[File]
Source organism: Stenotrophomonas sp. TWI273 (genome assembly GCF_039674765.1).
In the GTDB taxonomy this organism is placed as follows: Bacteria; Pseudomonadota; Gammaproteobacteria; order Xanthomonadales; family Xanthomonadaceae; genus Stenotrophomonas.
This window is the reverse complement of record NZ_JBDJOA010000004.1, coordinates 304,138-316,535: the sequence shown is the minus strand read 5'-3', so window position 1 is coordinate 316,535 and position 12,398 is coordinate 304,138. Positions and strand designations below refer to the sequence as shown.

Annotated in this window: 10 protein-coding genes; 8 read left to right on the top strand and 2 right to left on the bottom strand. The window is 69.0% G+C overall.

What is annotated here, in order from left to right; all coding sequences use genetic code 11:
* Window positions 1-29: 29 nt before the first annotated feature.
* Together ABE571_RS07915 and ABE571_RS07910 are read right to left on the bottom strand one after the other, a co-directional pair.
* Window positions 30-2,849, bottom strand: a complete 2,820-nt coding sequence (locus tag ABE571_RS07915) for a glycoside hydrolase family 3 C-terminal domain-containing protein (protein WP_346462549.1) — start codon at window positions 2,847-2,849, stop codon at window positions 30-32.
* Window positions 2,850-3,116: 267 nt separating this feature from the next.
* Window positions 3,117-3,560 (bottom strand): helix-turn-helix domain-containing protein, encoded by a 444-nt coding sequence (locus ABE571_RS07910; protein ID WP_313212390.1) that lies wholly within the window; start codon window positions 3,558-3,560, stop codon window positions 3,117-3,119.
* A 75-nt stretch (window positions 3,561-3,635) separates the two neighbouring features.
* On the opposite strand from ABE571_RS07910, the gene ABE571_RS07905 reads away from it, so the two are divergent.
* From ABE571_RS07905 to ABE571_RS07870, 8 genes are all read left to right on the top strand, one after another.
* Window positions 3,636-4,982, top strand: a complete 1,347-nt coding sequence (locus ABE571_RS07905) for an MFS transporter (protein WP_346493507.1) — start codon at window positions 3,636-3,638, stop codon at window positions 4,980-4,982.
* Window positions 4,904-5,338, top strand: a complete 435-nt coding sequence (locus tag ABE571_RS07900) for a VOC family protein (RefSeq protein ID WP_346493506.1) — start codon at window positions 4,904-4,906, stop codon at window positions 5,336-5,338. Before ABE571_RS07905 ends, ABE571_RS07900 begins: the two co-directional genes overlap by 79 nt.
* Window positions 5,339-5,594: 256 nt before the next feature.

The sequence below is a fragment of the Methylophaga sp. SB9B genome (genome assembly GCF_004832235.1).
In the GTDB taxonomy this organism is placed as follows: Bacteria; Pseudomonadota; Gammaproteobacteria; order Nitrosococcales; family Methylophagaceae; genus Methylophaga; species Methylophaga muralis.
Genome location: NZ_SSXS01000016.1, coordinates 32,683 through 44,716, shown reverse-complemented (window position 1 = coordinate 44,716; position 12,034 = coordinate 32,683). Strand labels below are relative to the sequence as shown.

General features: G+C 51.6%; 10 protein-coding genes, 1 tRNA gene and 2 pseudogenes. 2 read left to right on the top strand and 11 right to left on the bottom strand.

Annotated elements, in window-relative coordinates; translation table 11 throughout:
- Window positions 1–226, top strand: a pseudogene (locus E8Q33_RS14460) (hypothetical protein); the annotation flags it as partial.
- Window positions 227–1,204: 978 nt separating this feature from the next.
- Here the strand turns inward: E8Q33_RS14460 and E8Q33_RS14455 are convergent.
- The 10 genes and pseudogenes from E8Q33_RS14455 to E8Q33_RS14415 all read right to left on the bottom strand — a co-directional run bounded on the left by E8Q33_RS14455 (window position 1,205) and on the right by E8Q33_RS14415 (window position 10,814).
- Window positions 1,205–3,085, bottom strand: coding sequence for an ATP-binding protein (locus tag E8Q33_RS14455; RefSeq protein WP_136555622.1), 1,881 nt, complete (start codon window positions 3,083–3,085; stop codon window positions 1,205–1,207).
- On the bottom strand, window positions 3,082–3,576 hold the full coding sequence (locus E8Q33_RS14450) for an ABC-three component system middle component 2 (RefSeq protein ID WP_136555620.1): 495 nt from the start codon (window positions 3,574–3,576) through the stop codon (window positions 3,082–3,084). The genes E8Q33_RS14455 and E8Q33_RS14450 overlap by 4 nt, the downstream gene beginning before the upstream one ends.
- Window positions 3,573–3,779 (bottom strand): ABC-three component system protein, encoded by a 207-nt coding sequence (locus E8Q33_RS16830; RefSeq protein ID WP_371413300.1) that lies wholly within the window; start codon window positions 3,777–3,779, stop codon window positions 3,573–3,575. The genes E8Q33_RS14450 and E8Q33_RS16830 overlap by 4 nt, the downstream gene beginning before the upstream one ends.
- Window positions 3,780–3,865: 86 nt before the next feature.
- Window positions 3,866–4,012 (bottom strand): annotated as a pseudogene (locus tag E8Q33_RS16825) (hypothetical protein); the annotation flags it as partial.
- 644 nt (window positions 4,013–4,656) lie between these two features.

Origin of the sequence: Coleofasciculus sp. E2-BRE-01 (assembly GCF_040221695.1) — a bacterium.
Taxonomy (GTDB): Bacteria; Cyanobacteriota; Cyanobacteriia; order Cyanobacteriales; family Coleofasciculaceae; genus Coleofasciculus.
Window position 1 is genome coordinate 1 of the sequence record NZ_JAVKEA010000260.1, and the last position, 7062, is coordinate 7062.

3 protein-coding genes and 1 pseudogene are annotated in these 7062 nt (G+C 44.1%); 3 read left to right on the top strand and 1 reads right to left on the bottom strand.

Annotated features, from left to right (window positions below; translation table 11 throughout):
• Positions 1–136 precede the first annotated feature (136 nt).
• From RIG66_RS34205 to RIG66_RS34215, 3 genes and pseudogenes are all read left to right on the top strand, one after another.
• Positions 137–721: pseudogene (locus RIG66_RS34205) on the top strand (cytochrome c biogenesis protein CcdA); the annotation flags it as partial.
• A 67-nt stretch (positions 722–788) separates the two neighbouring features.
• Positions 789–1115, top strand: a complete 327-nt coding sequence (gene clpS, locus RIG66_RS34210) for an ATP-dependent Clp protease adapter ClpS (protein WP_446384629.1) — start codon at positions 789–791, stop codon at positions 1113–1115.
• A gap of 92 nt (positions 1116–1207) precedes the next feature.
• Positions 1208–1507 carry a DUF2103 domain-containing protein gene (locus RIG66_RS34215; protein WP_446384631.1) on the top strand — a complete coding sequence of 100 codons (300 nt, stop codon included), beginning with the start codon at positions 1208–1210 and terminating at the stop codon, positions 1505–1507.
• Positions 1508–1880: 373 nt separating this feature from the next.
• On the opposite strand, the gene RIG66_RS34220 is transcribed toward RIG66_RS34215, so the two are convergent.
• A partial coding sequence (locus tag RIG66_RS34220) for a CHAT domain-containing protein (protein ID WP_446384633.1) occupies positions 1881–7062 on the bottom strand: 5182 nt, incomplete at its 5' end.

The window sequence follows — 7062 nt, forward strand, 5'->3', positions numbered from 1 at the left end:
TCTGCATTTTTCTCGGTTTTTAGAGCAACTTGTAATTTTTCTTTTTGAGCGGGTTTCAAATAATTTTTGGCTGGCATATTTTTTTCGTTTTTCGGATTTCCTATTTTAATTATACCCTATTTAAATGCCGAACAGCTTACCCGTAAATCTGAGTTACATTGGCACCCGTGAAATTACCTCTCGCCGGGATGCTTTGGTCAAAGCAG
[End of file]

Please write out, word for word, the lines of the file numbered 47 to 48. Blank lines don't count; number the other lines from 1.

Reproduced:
The window sequence follows — 7062 nt, forward strand, 5'->3', positions numbered from 1 at the left end:
TCTGCATTTTTCTCGGTTTTTAGAGCAACTTGTAATTTTTCTTTTTGAGCGGGTTTCAAATAATTTTTGGCTGGCATATTTTTTTCGTTTTTCGGATTTCCTATTTTAATTATACCCTATTTAAATGCCGAACAGCTTACCCGTAAATCTGAGTTACATTGGCACCCGTGAAATTACCTCTCGCCGGGATGCTTTGGTCAAAGCAG